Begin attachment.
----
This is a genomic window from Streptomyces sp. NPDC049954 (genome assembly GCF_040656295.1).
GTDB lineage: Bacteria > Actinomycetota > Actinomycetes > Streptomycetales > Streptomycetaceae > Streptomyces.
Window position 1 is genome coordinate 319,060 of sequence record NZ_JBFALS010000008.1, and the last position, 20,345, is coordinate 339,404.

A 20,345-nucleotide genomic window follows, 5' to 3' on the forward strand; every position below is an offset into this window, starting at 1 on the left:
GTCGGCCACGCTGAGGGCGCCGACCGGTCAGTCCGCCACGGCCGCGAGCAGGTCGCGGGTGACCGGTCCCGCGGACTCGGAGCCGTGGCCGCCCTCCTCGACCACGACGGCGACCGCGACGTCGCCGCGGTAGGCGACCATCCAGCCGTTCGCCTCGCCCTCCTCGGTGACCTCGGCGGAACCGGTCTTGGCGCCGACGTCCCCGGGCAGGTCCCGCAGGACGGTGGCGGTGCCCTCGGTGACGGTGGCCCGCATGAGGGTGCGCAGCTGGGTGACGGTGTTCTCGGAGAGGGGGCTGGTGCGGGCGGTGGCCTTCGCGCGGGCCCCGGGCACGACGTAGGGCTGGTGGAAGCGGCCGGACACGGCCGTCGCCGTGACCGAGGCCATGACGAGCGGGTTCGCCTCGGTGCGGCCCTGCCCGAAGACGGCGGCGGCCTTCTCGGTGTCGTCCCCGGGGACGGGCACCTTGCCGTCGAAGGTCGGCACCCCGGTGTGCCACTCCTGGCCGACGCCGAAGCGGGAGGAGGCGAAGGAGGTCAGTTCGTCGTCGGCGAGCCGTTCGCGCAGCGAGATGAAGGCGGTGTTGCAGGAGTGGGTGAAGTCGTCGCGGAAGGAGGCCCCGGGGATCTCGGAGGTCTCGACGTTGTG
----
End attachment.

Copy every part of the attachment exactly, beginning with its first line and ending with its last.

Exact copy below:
This is a genomic window from Streptomyces sp. NPDC049954 (genome assembly GCF_040656295.1).
GTDB lineage: Bacteria > Actinomycetota > Actinomycetes > Streptomycetales > Streptomycetaceae > Streptomyces.
Window position 1 is genome coordinate 319,060 of sequence record NZ_JBFALS010000008.1, and the last position, 20,345, is coordinate 339,404.

A 20,345-nucleotide genomic window follows, 5' to 3' on the forward strand; every position below is an offset into this window, starting at 1 on the left:
GTCGGCCACGCTGAGGGCGCCGACCGGTCAGTCCGCCACGGCCGCGAGCAGGTCGCGGGTGACCGGTCCCGCGGACTCGGAGCCGTGGCCGCCCTCCTCGACCACGACGGCGACCGCGACGTCGCCGCGGTAGGCGACCATCCAGCCGTTCGCCTCGCCCTCCTCGGTGACCTCGGCGGAACCGGTCTTGGCGCCGACGTCCCCGGGCAGGTCCCGCAGGACGGTGGCGGTGCCCTCGGTGACGGTGGCCCGCATGAGGGTGCGCAGCTGGGTGACGGTGTTCTCGGAGAGGGGGCTGGTGCGGGCGGTGGCCTTCGCGCGGGCCCCGGGCACGACGTAGGGCTGGTGGAAGCGGCCGGACACGGCCGTCGCCGTGACCGAGGCCATGACGAGCGGGTTCGCCTCGGTGCGGCCCTGCCCGAAGACGGCGGCGGCCTTCTCGGTGTCGTCCCCGGGGACGGGCACCTTGCCGTCGAAGGTCGGCACCCCGGTGTGCCACTCCTGGCCGACGCCGAAGCGGGAGGAGGCGAAGGAGGTCAGTTCGTCGTCGGCGAGCCGTTCGCGCAGCGAGATGAAGGCGGTGTTGCAGGAGTGGGTGAAGTCGTCGCGGAAGGAGGCCCCGGGGATCTCGGAGGTCTCGACGTTGTG